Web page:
4 months ago
    • beachbum5817's Avatar
      beachbum5817

      Bug, good luck with your scan. Let us know how it goes.

      4 months ago
    • Bug's Avatar
      Bug

      Thank you, beachbum. It’s also time for the annual MRI. Ugh. I will keep you posted.

      4 months ago
    • Lorie's Avatar
      Lorie

      Bug, sending good vibes to you and hubby. Sorry last scan has you coming back sooner but its safer that way. Do you get MRI's as follow ups in addition to Mammo's?
      ImWorthit....you sure are!!! and hope you can beat the dark cloud starting to fill your mind. I started walking and going to the gym to beat mine away. Just sick of doctors and new things happening as we age.
      As for the vaccinations, I totally agree we don't need to make life miserable because choices are different. I've had two Moderma shots but not getting booster. I had severe puritis (itching) for 8 months afterward but not sure the shot caused it.
      The only person I know that died last year was not vaccinated but I know lots of people who were not and didn't get it or had mild cases.
      In my humble opinion, less pressure on having the shots and more access to home testing and monoclonal antibodies would be better.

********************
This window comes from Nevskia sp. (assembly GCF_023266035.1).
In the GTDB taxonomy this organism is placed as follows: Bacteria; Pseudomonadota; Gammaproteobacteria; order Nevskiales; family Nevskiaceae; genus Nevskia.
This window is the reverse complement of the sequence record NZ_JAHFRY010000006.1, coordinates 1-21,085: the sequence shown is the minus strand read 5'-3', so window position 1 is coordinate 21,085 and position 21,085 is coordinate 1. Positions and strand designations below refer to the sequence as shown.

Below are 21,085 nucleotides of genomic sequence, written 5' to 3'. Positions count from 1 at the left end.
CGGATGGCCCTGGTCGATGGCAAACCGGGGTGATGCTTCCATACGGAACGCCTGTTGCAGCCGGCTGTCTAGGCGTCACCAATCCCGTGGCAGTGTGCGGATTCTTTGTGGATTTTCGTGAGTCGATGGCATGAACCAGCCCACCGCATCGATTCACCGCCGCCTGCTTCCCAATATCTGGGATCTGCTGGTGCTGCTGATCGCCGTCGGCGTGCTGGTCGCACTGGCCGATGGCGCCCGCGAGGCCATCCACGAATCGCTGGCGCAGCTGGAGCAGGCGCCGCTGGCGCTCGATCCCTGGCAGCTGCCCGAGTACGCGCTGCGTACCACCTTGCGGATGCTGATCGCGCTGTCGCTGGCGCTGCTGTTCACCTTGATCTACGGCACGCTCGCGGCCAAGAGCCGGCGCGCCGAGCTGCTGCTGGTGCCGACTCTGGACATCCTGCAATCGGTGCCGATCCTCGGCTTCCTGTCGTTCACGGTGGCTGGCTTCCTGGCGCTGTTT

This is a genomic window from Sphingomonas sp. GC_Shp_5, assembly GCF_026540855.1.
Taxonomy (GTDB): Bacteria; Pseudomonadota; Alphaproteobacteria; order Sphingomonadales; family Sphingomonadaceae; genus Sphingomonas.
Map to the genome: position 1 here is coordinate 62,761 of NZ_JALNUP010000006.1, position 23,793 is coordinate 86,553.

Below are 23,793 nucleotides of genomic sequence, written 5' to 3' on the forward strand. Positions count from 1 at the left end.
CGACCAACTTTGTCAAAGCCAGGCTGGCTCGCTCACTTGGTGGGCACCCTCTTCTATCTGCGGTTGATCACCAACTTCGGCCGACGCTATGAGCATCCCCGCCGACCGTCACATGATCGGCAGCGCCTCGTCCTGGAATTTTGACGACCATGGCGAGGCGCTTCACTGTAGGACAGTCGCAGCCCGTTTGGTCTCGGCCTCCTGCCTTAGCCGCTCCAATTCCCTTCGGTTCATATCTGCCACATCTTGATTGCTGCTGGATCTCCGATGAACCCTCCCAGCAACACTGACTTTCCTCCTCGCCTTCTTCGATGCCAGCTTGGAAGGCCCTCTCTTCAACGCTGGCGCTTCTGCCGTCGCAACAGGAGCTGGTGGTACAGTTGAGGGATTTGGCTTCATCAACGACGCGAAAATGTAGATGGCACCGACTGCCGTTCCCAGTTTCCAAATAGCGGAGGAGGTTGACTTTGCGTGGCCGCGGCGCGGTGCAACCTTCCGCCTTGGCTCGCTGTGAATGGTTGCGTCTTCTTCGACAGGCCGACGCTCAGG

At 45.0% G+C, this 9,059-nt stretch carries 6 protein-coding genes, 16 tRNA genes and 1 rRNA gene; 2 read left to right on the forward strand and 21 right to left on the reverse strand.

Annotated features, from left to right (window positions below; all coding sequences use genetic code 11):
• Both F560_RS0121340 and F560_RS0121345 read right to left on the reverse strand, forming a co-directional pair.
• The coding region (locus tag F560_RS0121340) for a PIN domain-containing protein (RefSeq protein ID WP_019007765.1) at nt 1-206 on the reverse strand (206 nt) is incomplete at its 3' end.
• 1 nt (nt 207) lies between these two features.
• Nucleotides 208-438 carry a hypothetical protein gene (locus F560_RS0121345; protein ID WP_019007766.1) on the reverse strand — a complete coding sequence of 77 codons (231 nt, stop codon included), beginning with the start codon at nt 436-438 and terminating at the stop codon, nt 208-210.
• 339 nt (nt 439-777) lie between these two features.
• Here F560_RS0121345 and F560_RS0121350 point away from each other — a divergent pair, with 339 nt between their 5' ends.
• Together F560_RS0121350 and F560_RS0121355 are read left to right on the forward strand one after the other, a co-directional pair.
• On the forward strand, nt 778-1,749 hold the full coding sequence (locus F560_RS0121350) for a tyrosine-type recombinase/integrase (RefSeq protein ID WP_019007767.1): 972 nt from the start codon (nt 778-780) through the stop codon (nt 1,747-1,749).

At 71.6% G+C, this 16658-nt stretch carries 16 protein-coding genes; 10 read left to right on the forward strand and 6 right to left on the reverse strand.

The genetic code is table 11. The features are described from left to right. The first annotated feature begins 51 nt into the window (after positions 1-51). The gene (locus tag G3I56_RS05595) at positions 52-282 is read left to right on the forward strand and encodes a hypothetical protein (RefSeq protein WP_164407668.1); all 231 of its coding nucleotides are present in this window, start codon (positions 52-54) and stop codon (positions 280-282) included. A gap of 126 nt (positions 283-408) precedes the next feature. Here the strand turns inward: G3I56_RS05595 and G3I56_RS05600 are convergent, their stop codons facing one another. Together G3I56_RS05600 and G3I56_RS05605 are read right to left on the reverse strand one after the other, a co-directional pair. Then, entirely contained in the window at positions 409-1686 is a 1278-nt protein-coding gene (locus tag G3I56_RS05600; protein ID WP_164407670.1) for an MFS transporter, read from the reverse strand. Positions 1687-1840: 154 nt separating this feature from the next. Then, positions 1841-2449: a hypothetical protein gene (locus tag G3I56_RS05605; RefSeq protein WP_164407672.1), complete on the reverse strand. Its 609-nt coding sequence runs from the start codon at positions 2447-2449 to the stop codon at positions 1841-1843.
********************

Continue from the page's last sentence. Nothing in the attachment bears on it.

4 months ago
    • Bug's Avatar
      Bug

      Thank you, Lorie. I really appreciate it. My usual schedule is an MRI in January and a mammogram in July.

      I was so upset when I got the call back in July. After I got the call back the onc's nurse told me that they're being super careful and to try not to worry. After the call back mammogram the doc felt it was probably just calcifications and she said that what she saw was so tiny that she may not even be able to get it if we did a biopsy. She recommended waiting six months. I said okay. Obviously, I don't want to have cancer again but dealing with that on top of caregiving for my husband... Well, I can hardly think about that.

      4 months ago
    • ImWorthIt's Avatar
      ImWorthIt

      Bug, I hope you get good results on your next testing and that the calcifications are nothing to be alarmed about. I can imagine it would be a very daunting situation if you had to care for your husband while undergoing treatment of your own. I hope and pray that your scans and MRI's go well.

      Chicago Sandy, you definitely have a more in depth knowledge than many of us and I certainly appreciate your perspective. Although the people I know who have died HAVE been vaccinated, I wouldn't use that as an argument to avoid vaccination at all. It just is what it is.